NEWTON GROVE — Dawn Gillespie is on track to graduate from Midway High School in a few months. She’s attending Sampson Community College and plans to attend the University of North Carolina at Wilmington, with aspirations to be a kindergarten teacher. Many high school students have goals for the future, but unlike a lot of her peers, Gillespie is 24 weeks pregnant.
“It’s hard for me right now even though I have not had mine yet,” Gillespie said.
At one point, Gillespie considered dropping out of school and getting her GED diploma later in life. But after having a run- in with the law she decided not to quit, so her child will not do the same.
“I think that opened that mind to keep on going back to school, because that’s not the place I want to be,” she said.
In addition to making personal decisions, Gillespie received a lot of encouraging from the local Table for Two program. Through Sampson County Cooperative Extension it helps teenage parents and teaches about proper nutrition for babies. Midway High School is one of the few schools in Sampson County benefiting from the program. Sessions were previously held at Lakewood High School and Union High School.
The curriculum is under the Expanded Food and Nutrition Education Program (EFNEP), which is federally funded through North Carolina Cooperative Extension. When students complete the program, a certificate from North Carolina State University and North Carolina A&T State University is awarded. The document may help secure the students a job.
The program is led by Lethia Lee, EFNEP program assistant for Sampson County’s Cooperative Extension. She believes other schools in the county should took advantage of the program for support and nutritional education.
“They’re all striving to get to the same place with their baby,” Lee said. “Right now what we’re teaching them is that the baby is the most important thing. Even they’re not important anymore. It’s the baby that’s coming first.”
For the seven students a lot of things, such as going to the nail salon or parties will have to be put on the backburner.
“We have to learn how to adjust to different things,” she said. “It’s not going to be easy, but with the right mindset you can do it.”
Lee added there was once a time when such programs did not exist, leaving many students with low-self esteem. Now there’s more opportunities for the students to achieve despite the obstacle.
“They’re very blessed to have the acceptance of their teachers and guidance counselors because in the past, it didn’t work that way,” she said. “If you became pregnant, you got sent home.”
Sophomore Kasey Martinez, the parent of a 5-month-old, was able to connect to other students going through similar situations.
“We can always share our thoughts and no one in here will judge us,” Martinez said. “We can tell each other our feelings and we don’t have to tell anyone else.”
Jacqueline Luengas, sophomore, also enjoyed the bond formed with parents in the class. She is the parent of a 1-year-old boy.
“We’re all different people, but we’re all related in some type of way,” she said about being young parents.
When Luengas was pregnant, she had good grades and hardly missed school unless it was a doctor’s appointment.
“It was a lot easier and I had a lot of good friends who were there for me,” Luengas said about the pregnancy stage. “Now it’s a little bit harder. Not only do I have to come to school. I have to raise him and I have to work. I have to do a lot of things in so little time.”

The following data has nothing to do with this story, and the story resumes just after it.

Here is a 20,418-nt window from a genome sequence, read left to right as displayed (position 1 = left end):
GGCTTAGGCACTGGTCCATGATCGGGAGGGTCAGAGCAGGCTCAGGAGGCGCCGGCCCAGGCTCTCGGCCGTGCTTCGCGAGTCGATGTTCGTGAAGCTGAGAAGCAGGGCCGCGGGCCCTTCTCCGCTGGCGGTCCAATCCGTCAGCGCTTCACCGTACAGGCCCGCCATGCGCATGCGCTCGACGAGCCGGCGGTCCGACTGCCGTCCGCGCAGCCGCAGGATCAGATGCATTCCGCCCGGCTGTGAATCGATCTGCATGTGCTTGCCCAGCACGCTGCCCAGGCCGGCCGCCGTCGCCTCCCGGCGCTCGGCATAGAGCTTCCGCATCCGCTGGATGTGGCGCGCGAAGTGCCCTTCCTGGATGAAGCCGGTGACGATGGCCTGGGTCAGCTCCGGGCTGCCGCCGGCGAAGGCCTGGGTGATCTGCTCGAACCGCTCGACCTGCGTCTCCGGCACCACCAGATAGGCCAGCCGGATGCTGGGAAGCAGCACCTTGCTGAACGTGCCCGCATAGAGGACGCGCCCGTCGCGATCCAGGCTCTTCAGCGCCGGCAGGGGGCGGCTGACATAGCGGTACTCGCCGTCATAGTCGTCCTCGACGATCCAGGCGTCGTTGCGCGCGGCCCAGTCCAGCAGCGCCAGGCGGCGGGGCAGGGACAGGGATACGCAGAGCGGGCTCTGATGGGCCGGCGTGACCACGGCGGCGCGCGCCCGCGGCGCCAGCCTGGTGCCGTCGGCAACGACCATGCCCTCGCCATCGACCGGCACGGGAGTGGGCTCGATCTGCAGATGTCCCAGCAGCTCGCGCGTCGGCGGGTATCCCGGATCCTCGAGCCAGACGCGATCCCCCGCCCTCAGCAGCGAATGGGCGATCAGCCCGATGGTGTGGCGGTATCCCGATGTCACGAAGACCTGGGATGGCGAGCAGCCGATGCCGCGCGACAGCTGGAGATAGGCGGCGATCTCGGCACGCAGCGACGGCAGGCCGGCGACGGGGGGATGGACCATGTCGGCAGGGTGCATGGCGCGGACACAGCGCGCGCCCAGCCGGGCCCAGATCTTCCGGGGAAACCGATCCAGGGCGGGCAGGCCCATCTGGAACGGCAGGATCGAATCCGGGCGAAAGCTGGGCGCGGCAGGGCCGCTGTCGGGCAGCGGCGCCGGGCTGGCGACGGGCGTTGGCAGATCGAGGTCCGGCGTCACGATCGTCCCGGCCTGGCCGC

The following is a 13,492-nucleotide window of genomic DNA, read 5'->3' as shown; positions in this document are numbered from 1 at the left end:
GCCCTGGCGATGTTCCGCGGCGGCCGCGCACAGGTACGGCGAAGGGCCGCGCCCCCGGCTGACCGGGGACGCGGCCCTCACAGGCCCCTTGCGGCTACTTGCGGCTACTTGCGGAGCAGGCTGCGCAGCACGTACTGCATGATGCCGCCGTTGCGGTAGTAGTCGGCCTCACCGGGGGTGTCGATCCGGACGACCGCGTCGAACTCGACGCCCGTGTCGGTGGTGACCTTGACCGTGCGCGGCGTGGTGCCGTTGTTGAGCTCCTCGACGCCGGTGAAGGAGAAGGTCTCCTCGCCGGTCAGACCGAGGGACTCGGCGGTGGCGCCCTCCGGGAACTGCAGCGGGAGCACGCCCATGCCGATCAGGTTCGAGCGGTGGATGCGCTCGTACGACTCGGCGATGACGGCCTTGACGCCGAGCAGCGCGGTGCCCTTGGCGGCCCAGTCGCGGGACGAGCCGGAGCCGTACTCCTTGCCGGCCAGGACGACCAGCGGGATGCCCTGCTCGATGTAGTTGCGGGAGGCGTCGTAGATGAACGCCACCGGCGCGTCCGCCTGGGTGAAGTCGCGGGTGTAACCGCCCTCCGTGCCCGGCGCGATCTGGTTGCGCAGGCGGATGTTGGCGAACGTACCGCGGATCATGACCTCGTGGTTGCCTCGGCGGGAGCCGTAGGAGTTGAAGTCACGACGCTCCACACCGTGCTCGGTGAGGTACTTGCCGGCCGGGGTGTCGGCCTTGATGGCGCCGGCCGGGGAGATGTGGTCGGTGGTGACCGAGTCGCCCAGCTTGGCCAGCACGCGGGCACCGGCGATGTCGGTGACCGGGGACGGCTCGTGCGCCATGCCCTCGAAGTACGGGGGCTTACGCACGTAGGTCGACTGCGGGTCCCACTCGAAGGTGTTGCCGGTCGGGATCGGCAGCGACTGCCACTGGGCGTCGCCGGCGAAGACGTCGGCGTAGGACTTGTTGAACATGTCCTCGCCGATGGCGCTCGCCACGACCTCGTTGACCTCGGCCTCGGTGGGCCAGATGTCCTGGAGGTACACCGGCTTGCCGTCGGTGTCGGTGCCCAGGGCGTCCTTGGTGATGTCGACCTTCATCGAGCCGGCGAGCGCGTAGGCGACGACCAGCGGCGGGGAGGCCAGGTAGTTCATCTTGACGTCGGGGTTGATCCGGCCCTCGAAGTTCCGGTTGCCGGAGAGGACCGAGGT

Like her peers, Sophomore Lizett Vivar wishes it could last the whole year, instead of just six weeks. Her baby was born premature. Vivar said he’s considered a 10-month baby, but is actually 1. During the class, she learned valuable health techniques such as handling food properly and not using a lot of salt. It’s something Gillespie enjoys learning about too. She likes spreading the information with her family.
“I really don’t like a lot of salt,” Gillespie said.
The other participants who finished the program include Hanna Garcia, Garrett Fann and Delores Holmes.
Guidance Counselor Larinda Haight appreciates Table for Two and Lee’s involvement with the students.
“The program gives them an outlet of being around other people in the same boat or have the same situation,” Haight said. “What she’s teaching them is awesome because they’re learning how to cook healthy and cook on a budget. “There’s a lot of good life skills that would be beneficial to anybody, especially someone who’s responsible for another human being.”
Ashley Melendrez, family and consumer science teacher, said she could relate to their challenges.
“I was a teen mom myself and I know the struggles,” Melendrez said about becoming a parent at 19. “I’m very proud of these young women for what they’re doing and making a better life for them an their children.”
Melendrez believes it’s a great program for multiple reasons. One of the most important ones is support.
“Being a parent is difficult, being a teen parent is beyond difficult because of trying to keep up the expectations of school and home,” Melendrez said. “I think just the support itself is essential.”
She also appreciated the program’s nutrition side an lessons about buying food on a budget. Melendrez said it’s something that adults struggle with too.
“For them to get that advantage and implement it at home with themselves, families and children is very beneficial to them and the next generation,” she said.
Melendrez was recently recognized as the school’s Teacher of Year. Lee said her story can be inspiration for teenage mothers.
“That’s why we had her come in and tell her story,” Lee said. “They can succeed to and we let them know that.”